We’re delighted to announce that Whisky Hammer and Whisky Auctioneer auctions are now being included in the WMI. These data add to the rich spread of whisky auctions monitored around the world, which creates the WMI rankings of the brands. Whisky Hammer is the youngest specialist auction house in the UK and its location in Aberdeenshire means it is convenient for those working around Speyside to drop off limited edition bottles. Whisky Auctioneer in Perth has risen to prominence through its user-friendly website and a penchant for pulling off spectacular single-issue auctions such as Strathearn’s inaugural bottlings and the recent Karuizawa sale. This latter event saw Whisky Auctioneer dispatch the second most expensive standard-sized bottle of whisky of all time, the Karuizawa 1960 52 Years Old ‘The Archer’ for £100,100.\r\n\r\nAs more online auctions are incorporated into the WMI, we may see the index rise and new names appearing in the top tier. Already, two American brands have broken into the top 25: Parker’s Heritage Collection created by Parker Beam who passed away in January 2017, and George T Stagg, part of the annual Buffalo Trace Antique Collection. Watch out, because other American whiskeys are coming up fast behind them. \r\n\r\n
\r\n\r\nCollecting Compass Box whiskies is now officially big news; their bottlings have been excelling at auction these past few months. The only surprise is how long it has taken for the demand in their back catalogue to translate into sufficient gains to encourage people to sell their collections. Given the incredible lengths that John Glaser goes to to put together his blends, the energy he devotes to every release, and the evocative artwork on the cartons and labels, it may be difficult for the Compass Box loyal to part with their treasures. \r\n\r\nThe turning point was the appearance of Compass Box The General at Scotch Whisky Auction’s 70th auction where it romped up to £1,550. Three bottles of the blend released at the end of 2013 followed in the 72nd auction, netting up to £1,250. By the time of the 73rd auction, over supply saw the bottles peak at £960. Good auction tip there; when a new record price is set, don’t rush in and sell your bottle immediately in the aftermath as the battle that pushed up the price has already been won. The winner is unlikely to be a potential buyer of your bottle as well. Elsewhere, prices have jumped for Compass Box Hedonism Maximus (up to £640), Compass Box The Last Vatted Malt (up to £680), The Last Vatted Grain (up to £560), Compass Box Lady Luck (up to £500), and Compass Box The Double Single 10th Anniversary (up to £380). Compass Box The Circus, last year’s blended Scotch whisky release, shares some similarities with The General comprising parcels of older blended grain and blended single malts. From an original retail price of £190, it is already trading at £300 and it may not stay that low for long. Together with an eclectic catalogue of early releases, limited bottlings for bars, stores, and whisky shows, plus their anniversary bottlings, it has become one of the collectable brands of the year. \r\n\r\nGlenfarclas is another favourite collectable that is enjoying an impressive surge in value at auction. The first release in the Glenfarclas Collector’s Series, the 1966 Fino Casks is regularly breaking past £1,000 at auction. Three sets of Glenfarclas 175th Anniversary Chairman’s Reserve made £640 a piece at Scotch Whisky Auctions. Compared with a Family Cask bottling of Glenfarclas from the 1960s, it’s still a small price to pay for a vatting from four sherry casks distilled in 1965, 1966, 1967, and 1969 with a combined age of 175 years. It’s not all rising however, as the value of the Glenfarclas 1953 58 Years Old Wealth Solutions bottle has been pegged back to £3,800 after once achieving prices well in excess of £5,000. Some you win, some you lose. \r\n\r\n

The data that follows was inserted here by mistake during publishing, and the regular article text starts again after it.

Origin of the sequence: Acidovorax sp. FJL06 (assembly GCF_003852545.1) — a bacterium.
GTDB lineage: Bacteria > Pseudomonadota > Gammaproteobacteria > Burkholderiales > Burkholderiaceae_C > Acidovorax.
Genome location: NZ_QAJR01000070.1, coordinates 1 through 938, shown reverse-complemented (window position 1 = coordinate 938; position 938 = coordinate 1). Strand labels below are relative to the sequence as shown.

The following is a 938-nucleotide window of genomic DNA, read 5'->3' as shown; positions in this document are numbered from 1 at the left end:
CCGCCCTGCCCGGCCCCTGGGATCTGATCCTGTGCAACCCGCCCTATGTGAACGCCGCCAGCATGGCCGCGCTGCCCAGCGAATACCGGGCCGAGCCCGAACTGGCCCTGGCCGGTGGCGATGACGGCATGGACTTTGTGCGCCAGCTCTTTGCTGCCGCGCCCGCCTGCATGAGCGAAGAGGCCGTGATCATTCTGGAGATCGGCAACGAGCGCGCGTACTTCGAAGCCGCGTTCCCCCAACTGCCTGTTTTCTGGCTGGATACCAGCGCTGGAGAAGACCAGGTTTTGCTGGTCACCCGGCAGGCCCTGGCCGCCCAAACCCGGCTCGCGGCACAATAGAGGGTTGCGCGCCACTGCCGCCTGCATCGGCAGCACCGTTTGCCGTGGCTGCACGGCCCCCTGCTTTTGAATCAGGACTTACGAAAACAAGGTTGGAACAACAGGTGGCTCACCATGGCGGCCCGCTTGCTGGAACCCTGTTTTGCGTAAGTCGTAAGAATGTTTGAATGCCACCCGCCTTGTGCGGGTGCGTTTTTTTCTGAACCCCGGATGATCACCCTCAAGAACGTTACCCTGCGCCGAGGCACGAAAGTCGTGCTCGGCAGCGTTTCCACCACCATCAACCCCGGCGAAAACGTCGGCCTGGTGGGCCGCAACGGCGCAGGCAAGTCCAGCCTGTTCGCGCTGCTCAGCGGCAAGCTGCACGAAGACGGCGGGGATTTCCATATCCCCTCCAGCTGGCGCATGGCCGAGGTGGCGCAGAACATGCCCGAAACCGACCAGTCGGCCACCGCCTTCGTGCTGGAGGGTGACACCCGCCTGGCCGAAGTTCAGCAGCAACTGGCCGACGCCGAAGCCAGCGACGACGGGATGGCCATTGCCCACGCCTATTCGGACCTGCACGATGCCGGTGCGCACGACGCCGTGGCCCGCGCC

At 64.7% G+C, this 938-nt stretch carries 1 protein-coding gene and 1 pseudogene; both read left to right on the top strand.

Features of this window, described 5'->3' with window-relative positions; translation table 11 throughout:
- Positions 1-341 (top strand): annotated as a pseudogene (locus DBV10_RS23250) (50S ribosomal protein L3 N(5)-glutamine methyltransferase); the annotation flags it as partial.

\r\n\r\nHighland Park debuted two new limited expressions called Valkyrie and Full Volume at Whisky Live London in March. Later that month, they unveiled an exciting redesign of the core range, drawing inspiration from the Urnes Stave Church in Ornes, Norway. These are now tagged as Viking Scars, Viking Honour, and Viking Pride. This raises the question for collectors about the growing value of older packaging variants. A boxed example of the dumpy bottle of Highland Park 12 Years Old in good condition can fetch up to £200, and the attractive Highland Park 18 Years Old cartons featuring the Rings of Brodgar can sell for £150-200, in contrast with the auction prices paid for the retiring amulet packaging. This is a welcome development for drinkers and collectors alike. \r\n
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